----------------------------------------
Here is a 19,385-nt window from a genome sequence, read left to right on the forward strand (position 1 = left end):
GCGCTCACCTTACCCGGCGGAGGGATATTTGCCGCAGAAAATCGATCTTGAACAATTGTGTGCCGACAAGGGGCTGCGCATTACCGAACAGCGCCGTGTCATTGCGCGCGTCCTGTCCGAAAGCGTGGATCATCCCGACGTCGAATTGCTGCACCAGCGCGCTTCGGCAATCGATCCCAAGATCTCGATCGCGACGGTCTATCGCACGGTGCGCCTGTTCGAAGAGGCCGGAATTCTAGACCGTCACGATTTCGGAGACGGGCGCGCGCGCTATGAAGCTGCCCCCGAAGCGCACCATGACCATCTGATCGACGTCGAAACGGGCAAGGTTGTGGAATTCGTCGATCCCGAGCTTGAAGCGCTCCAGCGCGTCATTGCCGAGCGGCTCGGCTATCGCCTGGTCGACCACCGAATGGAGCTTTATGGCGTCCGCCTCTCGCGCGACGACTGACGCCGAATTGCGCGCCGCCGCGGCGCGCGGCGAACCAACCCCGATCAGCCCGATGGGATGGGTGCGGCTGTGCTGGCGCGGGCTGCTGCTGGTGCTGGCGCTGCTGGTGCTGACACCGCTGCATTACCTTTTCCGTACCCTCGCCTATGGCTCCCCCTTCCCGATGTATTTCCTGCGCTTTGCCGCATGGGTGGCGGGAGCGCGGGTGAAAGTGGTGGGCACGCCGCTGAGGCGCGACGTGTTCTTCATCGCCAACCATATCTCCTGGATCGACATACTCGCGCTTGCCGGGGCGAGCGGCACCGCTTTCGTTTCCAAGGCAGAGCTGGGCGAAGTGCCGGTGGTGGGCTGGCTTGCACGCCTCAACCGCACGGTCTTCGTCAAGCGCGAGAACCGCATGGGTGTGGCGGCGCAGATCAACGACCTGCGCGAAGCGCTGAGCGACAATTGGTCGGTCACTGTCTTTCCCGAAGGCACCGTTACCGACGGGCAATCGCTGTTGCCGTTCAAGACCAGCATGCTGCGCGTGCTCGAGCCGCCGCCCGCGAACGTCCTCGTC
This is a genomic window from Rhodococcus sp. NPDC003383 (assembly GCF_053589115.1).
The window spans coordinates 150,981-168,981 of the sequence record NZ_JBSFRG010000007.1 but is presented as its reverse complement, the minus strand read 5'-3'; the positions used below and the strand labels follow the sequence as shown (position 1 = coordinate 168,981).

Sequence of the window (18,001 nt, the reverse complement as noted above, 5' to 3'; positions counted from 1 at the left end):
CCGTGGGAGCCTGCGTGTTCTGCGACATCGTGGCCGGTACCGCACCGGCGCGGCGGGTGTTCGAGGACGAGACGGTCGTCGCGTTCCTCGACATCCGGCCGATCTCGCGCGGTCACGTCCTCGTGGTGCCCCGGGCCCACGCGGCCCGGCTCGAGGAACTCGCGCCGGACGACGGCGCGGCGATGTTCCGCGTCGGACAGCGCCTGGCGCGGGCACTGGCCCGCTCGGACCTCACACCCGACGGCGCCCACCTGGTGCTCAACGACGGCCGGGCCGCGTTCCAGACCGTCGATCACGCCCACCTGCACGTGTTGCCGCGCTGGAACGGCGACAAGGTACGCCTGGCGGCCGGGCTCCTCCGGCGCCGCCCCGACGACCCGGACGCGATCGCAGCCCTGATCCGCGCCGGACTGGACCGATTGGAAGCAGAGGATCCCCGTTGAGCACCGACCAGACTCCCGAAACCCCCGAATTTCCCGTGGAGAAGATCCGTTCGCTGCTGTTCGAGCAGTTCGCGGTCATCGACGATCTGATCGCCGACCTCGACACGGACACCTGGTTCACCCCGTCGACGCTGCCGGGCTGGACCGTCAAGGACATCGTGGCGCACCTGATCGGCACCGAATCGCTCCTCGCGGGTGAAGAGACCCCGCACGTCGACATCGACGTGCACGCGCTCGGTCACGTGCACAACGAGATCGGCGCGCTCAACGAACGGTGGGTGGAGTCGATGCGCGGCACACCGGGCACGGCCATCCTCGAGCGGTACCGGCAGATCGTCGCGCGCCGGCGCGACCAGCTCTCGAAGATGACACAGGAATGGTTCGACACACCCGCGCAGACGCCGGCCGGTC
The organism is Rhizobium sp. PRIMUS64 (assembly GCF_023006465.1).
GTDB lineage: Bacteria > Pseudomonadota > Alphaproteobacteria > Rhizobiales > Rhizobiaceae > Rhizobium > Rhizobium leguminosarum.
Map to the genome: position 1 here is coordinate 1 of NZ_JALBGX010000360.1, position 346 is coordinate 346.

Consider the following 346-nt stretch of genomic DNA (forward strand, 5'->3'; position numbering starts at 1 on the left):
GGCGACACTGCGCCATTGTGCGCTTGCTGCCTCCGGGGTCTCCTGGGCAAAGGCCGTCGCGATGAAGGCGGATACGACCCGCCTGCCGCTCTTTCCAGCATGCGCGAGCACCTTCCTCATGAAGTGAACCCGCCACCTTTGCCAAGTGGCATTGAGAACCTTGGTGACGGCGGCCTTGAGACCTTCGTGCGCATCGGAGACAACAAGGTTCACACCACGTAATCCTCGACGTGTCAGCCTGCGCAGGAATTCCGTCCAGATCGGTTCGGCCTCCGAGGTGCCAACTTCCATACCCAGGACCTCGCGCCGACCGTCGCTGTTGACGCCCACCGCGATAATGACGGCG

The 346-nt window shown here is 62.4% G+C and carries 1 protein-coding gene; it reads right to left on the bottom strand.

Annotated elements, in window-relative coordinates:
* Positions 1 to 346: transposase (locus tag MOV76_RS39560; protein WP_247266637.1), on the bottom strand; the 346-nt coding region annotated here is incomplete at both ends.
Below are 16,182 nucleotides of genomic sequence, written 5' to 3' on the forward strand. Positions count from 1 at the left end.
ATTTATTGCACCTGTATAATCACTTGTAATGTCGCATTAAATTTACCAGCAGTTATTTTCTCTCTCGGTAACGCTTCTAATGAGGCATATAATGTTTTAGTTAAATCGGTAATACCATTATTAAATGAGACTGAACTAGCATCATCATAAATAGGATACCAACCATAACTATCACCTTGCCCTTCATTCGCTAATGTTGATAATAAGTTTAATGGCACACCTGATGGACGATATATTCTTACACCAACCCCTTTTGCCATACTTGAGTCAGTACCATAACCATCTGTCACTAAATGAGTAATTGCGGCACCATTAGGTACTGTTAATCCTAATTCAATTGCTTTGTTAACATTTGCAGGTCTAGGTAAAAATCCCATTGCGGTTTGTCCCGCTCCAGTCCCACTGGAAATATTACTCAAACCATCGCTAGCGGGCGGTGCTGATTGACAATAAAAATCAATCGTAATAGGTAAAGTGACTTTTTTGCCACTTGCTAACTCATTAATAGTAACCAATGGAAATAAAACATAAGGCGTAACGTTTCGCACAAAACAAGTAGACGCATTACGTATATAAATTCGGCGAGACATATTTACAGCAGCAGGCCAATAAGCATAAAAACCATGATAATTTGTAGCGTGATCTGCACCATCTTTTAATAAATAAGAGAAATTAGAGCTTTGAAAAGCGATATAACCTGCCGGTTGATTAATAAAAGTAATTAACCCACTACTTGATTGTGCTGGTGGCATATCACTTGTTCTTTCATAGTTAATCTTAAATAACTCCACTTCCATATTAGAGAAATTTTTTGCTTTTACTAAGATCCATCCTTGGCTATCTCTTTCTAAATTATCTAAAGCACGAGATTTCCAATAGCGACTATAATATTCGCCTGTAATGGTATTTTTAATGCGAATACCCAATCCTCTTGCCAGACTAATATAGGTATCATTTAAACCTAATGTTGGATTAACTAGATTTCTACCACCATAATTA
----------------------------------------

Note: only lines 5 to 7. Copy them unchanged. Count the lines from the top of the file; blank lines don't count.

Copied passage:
Sequence of the window (18,001 nt, the reverse complement as noted above, 5' to 3'; positions counted from 1 at the left end):
CCGTGGGAGCCTGCGTGTTCTGCGACATCGTGGCCGGTACCGCACCGGCGCGGCGGGTGTTCGAGGACGAGACGGTCGTCGCGTTCCTCGACATCCGGCCGATCTCGCGCGGTCACGTCCTCGTGGTGCCCCGGGCCCACGCGGCCCGGCTCGAGGAACTCGCGCCGGACGACGGCGCGGCGATGTTCCGCGTCGGACAGCGCCTGGCGCGGGCACTGGCCCGCTCGGACCTCACACCCGACGGCGCCCACCTGGTGCTCAACGACGGCCGGGCCGCGTTCCAGACCGTCGATCACGCCCACCTGCACGTGTTGCCGCGCTGGAACGGCGACAAGGTACGCCTGGCGGCCGGGCTCCTCCGGCGCCGCCCCGACGACCCGGACGCGATCGCAGCCCTGATCCGCGCCGGACTGGACCGATTGGAAGCAGAGGATCCCCGTTGAGCACCGACCAGACTCCCGAAACCCCCGAATTTCCCGTGGAGAAGATCCGTTCGCTGCTGTTCGAGCAGTTCGCGGTCATCGACGATCTGATCGCCGACCTCGACACGGACACCTGGTTCACCCCGTCGACGCTGCCGGGCTGGACCGTCAAGGACATCGTGGCGCACCTGATCGGCACCGAATCGCTCCTCGCGGGTGAAGAGACCCCGCACGTCGACATCGACGTGCACGCGCTCGGTCACGTGCACAACGAGATCGGCGCGCTCAACGAACGGTGGGTGGAGTCGATGCGCGGCACACCGGGCACGGCCATCCTCGAGCGGTACCGGCAGATCGTCGCGCGCCGGCGCGACCAGCTCTCGAAGATGACACAGGAATGGTTCGACACACCCGCGCAGACGCCGGCCGGTC
The organism is Rhizobium sp. PRIMUS64 (assembly GCF_023006465.1).